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Global Trade and the Maritime Transport Revolution

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Author Info

  • David S Jacks

    (Simon Fraser University and NBER)

  • Krishna Pendakur

    (Simon Fraser University)

Abstract

What is the role of transport improvements in globalization? We argue that the nineteenth century is the ideal testing ground: maritime freight rates fell on average by 50% while global trade increased 400% from 1870 to 1913. We estimate the first indices of bilateral freight rates and directly incorporate these into a standard gravity model. We also take the endogeneity of bilateral trade and freight rates seriously and propose an instrumental variables approach. The results are striking: we find no evidence that the maritime transport revolution was the primary driver of the late-nineteenth-century global trade boom. (c) 2010 The President and Fellows of Harvard College and the Massachusetts Institute of Technology.

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Bibliographic Info

Article provided by MIT Press in its journal The Review of Economics and Statistics.

Volume (Year): 92 (2010)
Issue (Month): 4 (November)
Pages: 745-755

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Handle: RePEc:tpr:restat:v:92:y:2010:i:4:p:745-755

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Cited by:
  1. Kym Anderson, 2012. "Costing Global Trade Barriers, 1900 to 2050," Departmental Working Papers 2012-08, The Australian National University, Arndt-Corden Department of Economics.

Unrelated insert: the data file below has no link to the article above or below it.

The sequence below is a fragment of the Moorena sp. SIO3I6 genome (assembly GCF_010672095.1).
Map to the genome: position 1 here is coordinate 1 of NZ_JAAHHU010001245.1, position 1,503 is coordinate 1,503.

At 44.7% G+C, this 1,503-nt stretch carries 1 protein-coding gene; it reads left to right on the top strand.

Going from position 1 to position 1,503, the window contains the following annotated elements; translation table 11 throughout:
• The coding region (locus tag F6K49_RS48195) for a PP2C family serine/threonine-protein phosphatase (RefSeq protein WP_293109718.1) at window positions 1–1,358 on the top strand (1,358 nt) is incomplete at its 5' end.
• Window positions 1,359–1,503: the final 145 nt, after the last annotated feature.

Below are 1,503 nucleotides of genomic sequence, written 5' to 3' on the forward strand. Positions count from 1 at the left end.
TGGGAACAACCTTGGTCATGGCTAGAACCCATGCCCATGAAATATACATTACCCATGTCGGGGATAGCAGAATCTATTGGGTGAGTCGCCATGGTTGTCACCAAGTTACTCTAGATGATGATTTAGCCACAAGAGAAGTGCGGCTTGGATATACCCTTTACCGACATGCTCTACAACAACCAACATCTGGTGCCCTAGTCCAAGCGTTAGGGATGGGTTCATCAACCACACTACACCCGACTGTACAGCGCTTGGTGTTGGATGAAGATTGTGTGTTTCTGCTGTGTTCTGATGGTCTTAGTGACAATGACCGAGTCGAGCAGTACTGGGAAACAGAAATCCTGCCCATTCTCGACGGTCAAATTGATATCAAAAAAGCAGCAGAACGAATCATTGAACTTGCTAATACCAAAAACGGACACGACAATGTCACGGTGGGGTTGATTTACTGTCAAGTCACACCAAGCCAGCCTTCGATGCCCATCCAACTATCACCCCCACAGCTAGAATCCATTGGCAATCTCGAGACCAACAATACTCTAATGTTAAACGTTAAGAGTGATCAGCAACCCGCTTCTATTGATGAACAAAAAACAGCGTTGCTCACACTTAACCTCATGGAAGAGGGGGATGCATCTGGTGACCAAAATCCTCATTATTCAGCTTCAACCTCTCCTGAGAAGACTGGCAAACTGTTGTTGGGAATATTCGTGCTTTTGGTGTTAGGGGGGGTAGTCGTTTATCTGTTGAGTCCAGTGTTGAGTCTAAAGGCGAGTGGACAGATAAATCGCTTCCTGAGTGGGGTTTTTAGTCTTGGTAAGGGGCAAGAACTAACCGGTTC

2. Lin, Faqin & Sim, Nicholas C.S., 2013. "Trade, income and the Baltic Dry Index," European Economic Review, Elsevier, vol. 59(C), pages 1-18.
  3. Jacks, David S; Meissner, Christopher; Novy, Dennis, 2010. "Trade Booms, Trade Busts and Trade Costs," CAGE Online Working Paper Series 33, Competitive Advantage in the Global Economy (CAGE).
  4. Klasing, Mariko & Milionis, Petros, 2012. "Reassessing the Evolution of World Trade, 1870-1949," MPRA Paper 39555, University Library of Munich, Germany.
  5. Pinilla, Vicente & Serranoz, Raul, 2008. "The agricultural and food trade in the first globalisation: Spanish table wine exports 1871 to 1935 – a case study," Working Papers 42657, American Association of Wine Economists.
  6. David Harvey & Neil Kellard & Jakob Madsen & Mark Wohar, 2012. "Trends and Cycles in Real Commodity Prices: 1650-2010," CEH Discussion Papers 010, Centre for Economic History, Research School of Economics, Australian National University.
  7. Klovland, Jan Tore, 2009. "New evidence on the fluctuations in ocean freight rates in the 1850s," Explorations in Economic History, Elsevier, vol. 46(2), pages 266-284, April.

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